AKRON—Goodyear plans to cut about 700 employees from its ranks through buyout plans at plants in Union City, Tenn., and Akron.
About 575 members of the United Steelworkers in Union City have accepted the firm's buyout offer while union employees at Goodyear's Akron race tire facility approved a proposal that will eliminate 120 jobs from a work force of about 440. A mixing operation in Akron also could be moved to Buffalo, N.Y., within the next two years, a union official said.
In addition, following an agreement with the USW, the Union City factory moved from protected to unprotected status, making it easier for the company to close the factory if it so chooses.
The cuts are part of a Goodyear plan, announced in February, to reduce the firm's work force by about 5,000 worldwide in 2009, a company spokeswoman said. As of March 31, the tire maker had eliminated 3,800 jobs globally.
Earlier this year, the firm cut 225 jobs through buyouts and layoffs at its Topeka, Kan., facility and almost 400 at its Danville, Va., factory. In December 2008, Goodyear's Buffalo factory trimmed 150 people and moved from a continuous schedule to a five-day, eight-hour workweek.
Of the 575 employees accepting buyouts at the Union City factory, which has a work force of about 2,350 employees, 521 are active and 54 are inactive, according to Willis Hicks, recording secretary and action team coordinator for USW Local 878, which represents workers at the facility.
The company hasn't finalized the exact number of workers taking the buyout, the spokeswoman said. “We hope to have that completed in the next several days. We anticipate the majority of associates will leave by the end of the third quarter. At this time, we do not anticipate reductions beyond those who applied for the buyout in phase one.”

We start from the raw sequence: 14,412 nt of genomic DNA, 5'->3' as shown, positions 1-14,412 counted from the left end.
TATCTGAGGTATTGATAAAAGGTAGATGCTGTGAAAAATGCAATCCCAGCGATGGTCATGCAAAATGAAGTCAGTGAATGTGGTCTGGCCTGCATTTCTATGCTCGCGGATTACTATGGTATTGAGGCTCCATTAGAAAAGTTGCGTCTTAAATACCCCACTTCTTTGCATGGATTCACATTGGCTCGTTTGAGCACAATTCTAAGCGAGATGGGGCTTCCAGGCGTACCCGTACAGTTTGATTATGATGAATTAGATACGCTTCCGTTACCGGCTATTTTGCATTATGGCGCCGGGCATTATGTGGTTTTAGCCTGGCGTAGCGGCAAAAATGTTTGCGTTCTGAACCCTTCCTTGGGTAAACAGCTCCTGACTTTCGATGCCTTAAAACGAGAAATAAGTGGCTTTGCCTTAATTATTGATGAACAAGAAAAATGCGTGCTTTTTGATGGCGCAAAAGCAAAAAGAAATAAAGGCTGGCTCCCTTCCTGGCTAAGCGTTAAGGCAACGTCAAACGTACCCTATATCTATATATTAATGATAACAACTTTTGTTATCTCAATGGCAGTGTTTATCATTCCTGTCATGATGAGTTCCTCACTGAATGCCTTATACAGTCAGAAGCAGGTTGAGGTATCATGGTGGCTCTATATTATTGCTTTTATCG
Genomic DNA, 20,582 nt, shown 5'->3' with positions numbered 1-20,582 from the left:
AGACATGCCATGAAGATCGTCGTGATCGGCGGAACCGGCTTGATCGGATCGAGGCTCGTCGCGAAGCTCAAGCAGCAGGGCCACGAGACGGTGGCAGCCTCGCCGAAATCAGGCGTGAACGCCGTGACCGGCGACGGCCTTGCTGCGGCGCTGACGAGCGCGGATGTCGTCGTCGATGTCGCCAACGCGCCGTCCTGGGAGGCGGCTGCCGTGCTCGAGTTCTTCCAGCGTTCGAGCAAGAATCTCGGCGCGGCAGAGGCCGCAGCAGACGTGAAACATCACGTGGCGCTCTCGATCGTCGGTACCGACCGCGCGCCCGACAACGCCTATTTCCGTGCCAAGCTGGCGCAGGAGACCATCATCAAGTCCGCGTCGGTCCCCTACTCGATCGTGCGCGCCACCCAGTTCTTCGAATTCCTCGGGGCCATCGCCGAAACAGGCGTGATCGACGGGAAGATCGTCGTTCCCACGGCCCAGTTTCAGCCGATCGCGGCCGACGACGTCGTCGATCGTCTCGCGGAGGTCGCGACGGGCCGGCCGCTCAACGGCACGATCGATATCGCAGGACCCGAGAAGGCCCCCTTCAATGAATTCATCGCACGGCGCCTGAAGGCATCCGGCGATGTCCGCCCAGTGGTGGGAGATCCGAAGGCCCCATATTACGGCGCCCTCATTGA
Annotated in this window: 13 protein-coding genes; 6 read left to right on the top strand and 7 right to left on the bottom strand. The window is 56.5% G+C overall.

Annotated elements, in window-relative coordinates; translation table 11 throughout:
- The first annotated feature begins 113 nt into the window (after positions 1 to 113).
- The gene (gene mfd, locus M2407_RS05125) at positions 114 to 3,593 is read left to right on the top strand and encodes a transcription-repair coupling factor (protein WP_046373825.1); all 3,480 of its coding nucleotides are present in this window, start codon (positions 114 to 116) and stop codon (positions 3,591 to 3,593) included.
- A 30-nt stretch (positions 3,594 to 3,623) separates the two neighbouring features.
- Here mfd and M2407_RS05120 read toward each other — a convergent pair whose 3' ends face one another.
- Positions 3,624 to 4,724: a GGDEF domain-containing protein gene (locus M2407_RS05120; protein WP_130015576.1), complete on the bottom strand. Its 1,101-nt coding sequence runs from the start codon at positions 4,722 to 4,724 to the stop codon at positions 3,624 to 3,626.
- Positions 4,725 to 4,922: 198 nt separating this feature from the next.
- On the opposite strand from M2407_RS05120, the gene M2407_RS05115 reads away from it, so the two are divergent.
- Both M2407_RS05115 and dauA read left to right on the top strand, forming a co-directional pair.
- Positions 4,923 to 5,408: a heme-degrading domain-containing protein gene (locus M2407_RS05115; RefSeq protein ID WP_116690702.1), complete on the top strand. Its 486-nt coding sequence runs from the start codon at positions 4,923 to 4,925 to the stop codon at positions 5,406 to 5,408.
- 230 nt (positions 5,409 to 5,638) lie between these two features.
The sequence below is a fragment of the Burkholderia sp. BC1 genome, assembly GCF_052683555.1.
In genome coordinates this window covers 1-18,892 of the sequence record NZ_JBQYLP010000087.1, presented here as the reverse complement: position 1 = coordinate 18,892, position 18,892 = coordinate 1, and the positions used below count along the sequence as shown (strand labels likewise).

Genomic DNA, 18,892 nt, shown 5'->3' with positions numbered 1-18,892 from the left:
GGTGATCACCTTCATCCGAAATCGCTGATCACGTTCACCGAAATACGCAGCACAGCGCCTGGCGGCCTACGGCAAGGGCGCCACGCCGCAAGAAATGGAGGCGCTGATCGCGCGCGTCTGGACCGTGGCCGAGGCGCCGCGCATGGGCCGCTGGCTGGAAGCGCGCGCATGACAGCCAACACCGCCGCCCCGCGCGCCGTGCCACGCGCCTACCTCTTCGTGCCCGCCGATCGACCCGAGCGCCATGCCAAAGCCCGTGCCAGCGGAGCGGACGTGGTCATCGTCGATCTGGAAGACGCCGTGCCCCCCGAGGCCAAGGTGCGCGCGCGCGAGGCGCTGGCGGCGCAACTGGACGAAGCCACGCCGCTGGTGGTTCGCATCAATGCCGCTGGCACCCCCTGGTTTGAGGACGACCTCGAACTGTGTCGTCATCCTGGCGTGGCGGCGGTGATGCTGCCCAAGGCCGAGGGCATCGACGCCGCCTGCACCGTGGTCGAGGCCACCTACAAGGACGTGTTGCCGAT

Under the Union City plan, those accepting buyouts will receive $3,000 for each year of service with no cap, Hicks said. A special retirement provision allows workers between the ages of 53 and 55 with at least 28 years with the company to receive unemployment benefits until they can retire from Goodyear.
Two other phases tentatively are planned at the facility, the spokeswoman said. Phase two calls for additional work force reductions, and phase three could lead to closure of the factory if industry conditions dictate.
“We're hoping this (the buyouts) will be the end of it, the economy will turn around and we can keep the plant open,” Hicks said. “We want it here for years to come.”
Goodyear plans to switch to a five-day, eight-hour shift schedule from a seven-day, 12-hour schedule at the Union City facility on July 6, the spokeswoman said.
Workers in Akron have 14 days to make a decision on whether or not they will take buyouts, according to Rick Nixon, recording secretary for USW Local 2L. Members voted unanimously June 9 to accept Goodyear's buyout offer, he said.
Under the approved plan, union members are slated to receive $2,000 for every year of service up to 20 years, he said.
There's a possibility the mixing center in Akron will relocate to Buffalo within the next two years, according to Nixon, but a determination on that won't be made by Goodyear until later. About 60 people work at the facility.
Goodyear declined comment on the specifics of the agreement in Akron.